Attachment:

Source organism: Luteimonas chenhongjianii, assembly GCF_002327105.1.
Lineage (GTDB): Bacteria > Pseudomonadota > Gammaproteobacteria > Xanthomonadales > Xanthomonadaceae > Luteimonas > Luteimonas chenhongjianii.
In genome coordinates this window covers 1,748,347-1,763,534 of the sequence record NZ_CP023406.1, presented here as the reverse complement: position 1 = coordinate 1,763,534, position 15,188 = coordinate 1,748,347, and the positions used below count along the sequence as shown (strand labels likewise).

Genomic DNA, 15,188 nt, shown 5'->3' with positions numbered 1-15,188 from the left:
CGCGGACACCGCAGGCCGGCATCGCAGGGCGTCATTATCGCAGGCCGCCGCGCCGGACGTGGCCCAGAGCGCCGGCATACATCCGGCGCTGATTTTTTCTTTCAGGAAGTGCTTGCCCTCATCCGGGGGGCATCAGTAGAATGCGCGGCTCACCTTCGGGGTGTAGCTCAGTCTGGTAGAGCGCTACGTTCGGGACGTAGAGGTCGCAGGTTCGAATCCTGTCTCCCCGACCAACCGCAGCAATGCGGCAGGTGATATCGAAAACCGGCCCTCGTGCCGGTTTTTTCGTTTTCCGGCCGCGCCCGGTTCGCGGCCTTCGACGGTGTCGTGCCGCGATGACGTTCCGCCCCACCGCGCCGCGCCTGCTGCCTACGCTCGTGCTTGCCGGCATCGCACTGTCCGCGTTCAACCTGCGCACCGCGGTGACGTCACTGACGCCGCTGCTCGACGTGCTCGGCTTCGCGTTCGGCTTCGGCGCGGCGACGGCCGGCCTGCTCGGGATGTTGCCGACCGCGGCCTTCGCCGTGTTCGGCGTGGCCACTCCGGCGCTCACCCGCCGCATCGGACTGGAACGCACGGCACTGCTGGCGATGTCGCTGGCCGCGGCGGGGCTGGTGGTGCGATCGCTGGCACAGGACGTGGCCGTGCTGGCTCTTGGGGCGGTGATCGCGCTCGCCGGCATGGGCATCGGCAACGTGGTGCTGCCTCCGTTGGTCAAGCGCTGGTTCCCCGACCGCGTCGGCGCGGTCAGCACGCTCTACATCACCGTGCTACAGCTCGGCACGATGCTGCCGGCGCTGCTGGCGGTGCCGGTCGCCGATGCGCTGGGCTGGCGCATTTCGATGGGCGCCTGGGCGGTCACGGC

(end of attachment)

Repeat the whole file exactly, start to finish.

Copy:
Source organism: Luteimonas chenhongjianii, assembly GCF_002327105.1.
Lineage (GTDB): Bacteria > Pseudomonadota > Gammaproteobacteria > Xanthomonadales > Xanthomonadaceae > Luteimonas > Luteimonas chenhongjianii.
In genome coordinates this window covers 1,748,347-1,763,534 of the sequence record NZ_CP023406.1, presented here as the reverse complement: position 1 = coordinate 1,763,534, position 15,188 = coordinate 1,748,347, and the positions used below count along the sequence as shown (strand labels likewise).

Genomic DNA, 15,188 nt, shown 5'->3' with positions numbered 1-15,188 from the left:
CGCGGACACCGCAGGCCGGCATCGCAGGGCGTCATTATCGCAGGCCGCCGCGCCGGACGTGGCCCAGAGCGCCGGCATACATCCGGCGCTGATTTTTTCTTTCAGGAAGTGCTTGCCCTCATCCGGGGGGCATCAGTAGAATGCGCGGCTCACCTTCGGGGTGTAGCTCAGTCTGGTAGAGCGCTACGTTCGGGACGTAGAGGTCGCAGGTTCGAATCCTGTCTCCCCGACCAACCGCAGCAATGCGGCAGGTGATATCGAAAACCGGCCCTCGTGCCGGTTTTTTCGTTTTCCGGCCGCGCCCGGTTCGCGGCCTTCGACGGTGTCGTGCCGCGATGACGTTCCGCCCCACCGCGCCGCGCCTGCTGCCTACGCTCGTGCTTGCCGGCATCGCACTGTCCGCGTTCAACCTGCGCACCGCGGTGACGTCACTGACGCCGCTGCTCGACGTGCTCGGCTTCGCGTTCGGCTTCGGCGCGGCGACGGCCGGCCTGCTCGGGATGTTGCCGACCGCGGCCTTCGCCGTGTTCGGCGTGGCCACTCCGGCGCTCACCCGCCGCATCGGACTGGAACGCACGGCACTGCTGGCGATGTCGCTGGCCGCGGCGGGGCTGGTGGTGCGATCGCTGGCACAGGACGTGGCCGTGCTGGCTCTTGGGGCGGTGATCGCGCTCGCCGGCATGGGCATCGGCAACGTGGTGCTGCCTCCGTTGGTCAAGCGCTGGTTCCCCGACCGCGTCGGCGCGGTCAGCACGCTCTACATCACCGTGCTACAGCTCGGCACGATGCTGCCGGCGCTGCTGGCGGTGCCGGTCGCCGATGCGCTGGGCTGGCGCATTTCGATGGGCGCCTGGGCGGTCACGGC